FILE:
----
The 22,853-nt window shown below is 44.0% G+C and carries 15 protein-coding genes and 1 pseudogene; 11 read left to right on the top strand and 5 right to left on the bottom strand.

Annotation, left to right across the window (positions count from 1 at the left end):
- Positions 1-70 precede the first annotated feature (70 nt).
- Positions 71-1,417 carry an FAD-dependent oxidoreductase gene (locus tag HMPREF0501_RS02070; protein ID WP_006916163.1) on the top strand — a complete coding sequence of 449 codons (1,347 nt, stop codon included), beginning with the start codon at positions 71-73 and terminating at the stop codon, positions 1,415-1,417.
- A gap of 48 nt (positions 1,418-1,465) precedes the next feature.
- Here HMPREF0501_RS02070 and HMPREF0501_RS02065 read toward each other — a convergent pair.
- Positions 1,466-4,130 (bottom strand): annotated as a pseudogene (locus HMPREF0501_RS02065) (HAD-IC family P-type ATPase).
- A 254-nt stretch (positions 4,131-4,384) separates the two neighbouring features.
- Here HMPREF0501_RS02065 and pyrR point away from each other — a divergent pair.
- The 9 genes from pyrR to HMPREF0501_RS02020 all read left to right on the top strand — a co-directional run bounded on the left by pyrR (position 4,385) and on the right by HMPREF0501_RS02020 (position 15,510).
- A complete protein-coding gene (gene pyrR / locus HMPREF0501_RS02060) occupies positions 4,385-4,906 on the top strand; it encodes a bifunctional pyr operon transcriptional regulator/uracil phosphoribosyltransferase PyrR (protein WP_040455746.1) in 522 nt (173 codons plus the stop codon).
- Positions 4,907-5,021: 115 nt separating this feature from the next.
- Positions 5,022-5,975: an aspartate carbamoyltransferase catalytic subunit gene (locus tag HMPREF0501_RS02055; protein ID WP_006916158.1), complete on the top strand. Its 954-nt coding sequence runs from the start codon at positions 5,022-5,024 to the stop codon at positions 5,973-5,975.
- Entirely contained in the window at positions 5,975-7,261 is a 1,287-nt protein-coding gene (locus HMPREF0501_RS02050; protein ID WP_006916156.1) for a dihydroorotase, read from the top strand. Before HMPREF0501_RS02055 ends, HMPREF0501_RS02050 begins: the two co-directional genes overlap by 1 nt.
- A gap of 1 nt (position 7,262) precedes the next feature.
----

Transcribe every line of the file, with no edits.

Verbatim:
The 22,853-nt window shown below is 44.0% G+C and carries 15 protein-coding genes and 1 pseudogene; 11 read left to right on the top strand and 5 right to left on the bottom strand.

Annotation, left to right across the window (positions count from 1 at the left end):
- Positions 1-70 precede the first annotated feature (70 nt).
- Positions 71-1,417 carry an FAD-dependent oxidoreductase gene (locus tag HMPREF0501_RS02070; protein ID WP_006916163.1) on the top strand — a complete coding sequence of 449 codons (1,347 nt, stop codon included), beginning with the start codon at positions 71-73 and terminating at the stop codon, positions 1,415-1,417.
- A gap of 48 nt (positions 1,418-1,465) precedes the next feature.
- Here HMPREF0501_RS02070 and HMPREF0501_RS02065 read toward each other — a convergent pair.
- Positions 1,466-4,130 (bottom strand): annotated as a pseudogene (locus HMPREF0501_RS02065) (HAD-IC family P-type ATPase).
- A 254-nt stretch (positions 4,131-4,384) separates the two neighbouring features.
- Here HMPREF0501_RS02065 and pyrR point away from each other — a divergent pair.
- The 9 genes from pyrR to HMPREF0501_RS02020 all read left to right on the top strand — a co-directional run bounded on the left by pyrR (position 4,385) and on the right by HMPREF0501_RS02020 (position 15,510).
- A complete protein-coding gene (gene pyrR / locus HMPREF0501_RS02060) occupies positions 4,385-4,906 on the top strand; it encodes a bifunctional pyr operon transcriptional regulator/uracil phosphoribosyltransferase PyrR (protein WP_040455746.1) in 522 nt (173 codons plus the stop codon).
- Positions 4,907-5,021: 115 nt separating this feature from the next.
- Positions 5,022-5,975: an aspartate carbamoyltransferase catalytic subunit gene (locus tag HMPREF0501_RS02055; protein ID WP_006916158.1), complete on the top strand. Its 954-nt coding sequence runs from the start codon at positions 5,022-5,024 to the stop codon at positions 5,973-5,975.
- Entirely contained in the window at positions 5,975-7,261 is a 1,287-nt protein-coding gene (locus HMPREF0501_RS02050; protein ID WP_006916156.1) for a dihydroorotase, read from the top strand. Before HMPREF0501_RS02055 ends, HMPREF0501_RS02050 begins: the two co-directional genes overlap by 1 nt.
- A gap of 1 nt (position 7,262) precedes the next feature.